Wednesday, February 26, 2020

On mark-making - Travis Nicks

Mark-making to build clever images is compelling. If you take a sec to look real close, a mark seems distracted and imprecise, but step back and the aggregate is emotionally impactful; more than the sum of the marks. Some contemporary artists are doing truly mesmerizing work by combining mark-making to form shapes and figures. I’ll talk about the work of mark-making contemporary artists Saeki, Korty, Fairs, and Yamamoto. They work respectively in light pencil, mixed drawing media, soft dark graphite, and even salt grains to assemble big pictures from small straight lines, deliberately curved lines, repetitive loose shapes, or recognizable patterns. In the new millennium, these four have taken the marks from mark-making from controversial abstract acts of expression to delicate, interesting parts of a thematically understandable and emotionally resonate whole.

Back to cave paintings, through stylistic cultural art, through the impressionists, to today, mark-making has been a universal act. (Dissanayake, 2015) Mark-making is natural. Put a crayon in a kid’s hands and textural marks appear. More traditional western art has tried to obscure markings to refine images. Shading, smoothing, blending, and texture flattening methods have worked to make images appear to have materialized with no mechanical actions showing the process of creation. The marks used by mark-making artists are larger and deliberately revealed as distinctive lines and shapes. Then they are assembled together to show a larger image with its own voice. Hiroe Saeki is probably the clearest of the four I’ll describe. In Saeki’s 2004 Butterfly Flower #27, she assembles a layered orchid-like flower from small inorganic circles and mildly organic wobbling lines to make the flower with ponytail-like curves fitted between thin, nearly straight lines to make the stem. (Saeki) Looking closely at the marks they are delicate. Drawn together the circles look like fancy Japanese “washi” paper. But together, the marks make a gentle little flower. Another Japanese artist, Motoi Yamamoto, take these delicate “washi” paper-like shapes in a different direction in style, scale, and medium. His salt crystal drawing installations cover basketball court-sized floors with salt, often as evenly spaced lines of pure white crystals. His 2005 piece Labyrinth was a 34 square-meter visually rigid drawing of one-inch salt lines looking like an uninviting white labyrinth as a circuit board. (Yamamoto, Labyrinth (2005)) An installation drawing from 2007 is a massive 105 square-meter drawing of wobbly intermingling lines looking more like a topographical map of the valley below a large salt mountain at the center of the piece. (Yamamoto, Labyrinth (2007)) These marks taken on their own are compelling, but taking the image as a whole is another experience entirely as the little marks assemble into a larger image. David Korty brings us back in scale to Saeki’s work but is more motion heavy that the static work of she and Yamamoto. An untitled Korty drawing from 2003 shows two kinds of mark-making in the piece. (Korty) The drawing is of something like a parking lot at a public park; ground, trees, fence, cars. The trees are made of broad, jagged markings drawn to look more like the geometric lines of stained-glass windows. The ground is a textural juxtaposition. Those lines are four to five parallel lines in short wrapping curves wobbling across the page or doubling over onto themselves without crossing. The result is a small landscape that comes across as comforting on the ground and jarring in the trees. All this emotion coming across from aggregated mark-making. Tom Fairs takes the motion of Korty and adds darkness and aggression to the marks. The resulting pieces are whimsical or at least never darker than your average Scooby Doo haunted mansion. Fairs tiny 2004 Untitled drawing is a 25 square-inch walking path with a gate and overhanging trees made up of scratchy, quick marks in the graphite tones of different hardnesses and pressures. (Fairs) The image has some motion and seems more inviting and chill than static or foreboding. It is exciting like a summer breeze is.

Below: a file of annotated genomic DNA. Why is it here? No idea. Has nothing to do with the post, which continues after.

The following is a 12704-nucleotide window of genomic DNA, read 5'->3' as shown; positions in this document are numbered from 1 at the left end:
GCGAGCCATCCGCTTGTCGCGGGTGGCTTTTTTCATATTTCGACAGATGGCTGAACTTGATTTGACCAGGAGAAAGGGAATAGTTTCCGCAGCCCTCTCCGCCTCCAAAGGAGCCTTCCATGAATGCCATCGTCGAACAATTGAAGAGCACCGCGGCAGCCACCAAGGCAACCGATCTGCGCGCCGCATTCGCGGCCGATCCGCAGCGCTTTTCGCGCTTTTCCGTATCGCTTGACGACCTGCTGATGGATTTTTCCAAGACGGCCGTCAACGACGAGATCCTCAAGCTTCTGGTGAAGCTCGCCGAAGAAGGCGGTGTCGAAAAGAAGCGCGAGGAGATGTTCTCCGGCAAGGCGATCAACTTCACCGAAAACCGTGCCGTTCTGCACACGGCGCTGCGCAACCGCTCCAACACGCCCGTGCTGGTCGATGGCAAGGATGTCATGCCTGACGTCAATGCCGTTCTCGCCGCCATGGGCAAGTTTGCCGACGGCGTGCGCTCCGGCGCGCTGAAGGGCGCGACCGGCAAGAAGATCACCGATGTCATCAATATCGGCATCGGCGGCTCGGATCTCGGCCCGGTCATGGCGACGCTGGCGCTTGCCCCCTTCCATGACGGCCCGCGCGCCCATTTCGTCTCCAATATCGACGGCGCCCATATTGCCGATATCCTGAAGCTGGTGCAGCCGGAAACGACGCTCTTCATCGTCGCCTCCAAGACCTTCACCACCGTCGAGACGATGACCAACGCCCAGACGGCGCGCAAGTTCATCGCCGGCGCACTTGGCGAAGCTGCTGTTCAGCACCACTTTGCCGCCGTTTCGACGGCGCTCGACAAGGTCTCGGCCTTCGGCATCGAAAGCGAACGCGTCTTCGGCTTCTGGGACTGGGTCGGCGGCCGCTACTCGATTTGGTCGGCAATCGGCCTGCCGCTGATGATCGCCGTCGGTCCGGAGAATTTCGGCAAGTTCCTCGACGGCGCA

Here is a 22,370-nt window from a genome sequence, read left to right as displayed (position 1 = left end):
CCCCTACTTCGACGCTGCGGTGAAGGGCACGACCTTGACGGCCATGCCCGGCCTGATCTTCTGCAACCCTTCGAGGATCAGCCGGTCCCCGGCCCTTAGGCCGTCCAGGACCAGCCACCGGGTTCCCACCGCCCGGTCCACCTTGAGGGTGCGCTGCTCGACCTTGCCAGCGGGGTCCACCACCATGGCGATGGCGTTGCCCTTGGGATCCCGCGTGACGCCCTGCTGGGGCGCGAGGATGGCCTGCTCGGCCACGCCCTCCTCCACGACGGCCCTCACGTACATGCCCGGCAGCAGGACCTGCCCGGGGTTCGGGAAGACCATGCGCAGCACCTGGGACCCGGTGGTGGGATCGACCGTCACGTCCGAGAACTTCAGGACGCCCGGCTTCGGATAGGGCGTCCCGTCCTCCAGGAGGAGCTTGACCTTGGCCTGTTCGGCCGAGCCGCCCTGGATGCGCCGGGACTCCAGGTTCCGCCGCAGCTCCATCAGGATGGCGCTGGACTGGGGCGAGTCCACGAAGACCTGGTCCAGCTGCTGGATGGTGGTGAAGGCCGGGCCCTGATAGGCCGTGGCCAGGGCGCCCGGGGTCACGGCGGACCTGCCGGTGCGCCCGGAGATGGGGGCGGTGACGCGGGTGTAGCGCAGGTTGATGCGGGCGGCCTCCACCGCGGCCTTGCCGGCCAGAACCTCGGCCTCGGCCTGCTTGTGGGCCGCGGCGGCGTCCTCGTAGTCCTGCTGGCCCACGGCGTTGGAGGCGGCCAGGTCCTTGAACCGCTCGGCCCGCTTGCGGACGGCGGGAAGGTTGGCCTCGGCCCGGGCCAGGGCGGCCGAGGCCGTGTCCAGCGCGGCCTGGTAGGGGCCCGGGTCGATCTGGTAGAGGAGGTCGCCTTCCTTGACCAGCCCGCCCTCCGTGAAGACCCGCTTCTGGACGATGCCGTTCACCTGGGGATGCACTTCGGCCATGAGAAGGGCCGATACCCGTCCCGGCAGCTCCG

All of this emotionally resonant work is done with distinctive mark-making. A style where the whole is more than the sum of its smaller marks.



Dissanayake, E. (2015, July 20). What Ancient Marks Reveal About Modern Makers. Retrieved from American Craft Council:

Fairs, T. (n.d.). Untitled (2004). Bomb Magazine.

Korty, D. (n.d.). Untitled (Cars with Broken Fence), 2003. Greene Naftani Gallery.

Saeki, H. (n.d.). Untitled (Butterfly Flower #27). MoMA.

Yamamoto, M. (n.d.). Labyrinth (2005). Return to the sea. Gallery Sowaka, Kyoto, Japan.Yamamoto, M. (n.d.). Labyrinth (2007). Return to the sea. Sumter County Gallery of Art, Sumter, South Carolina, USA.

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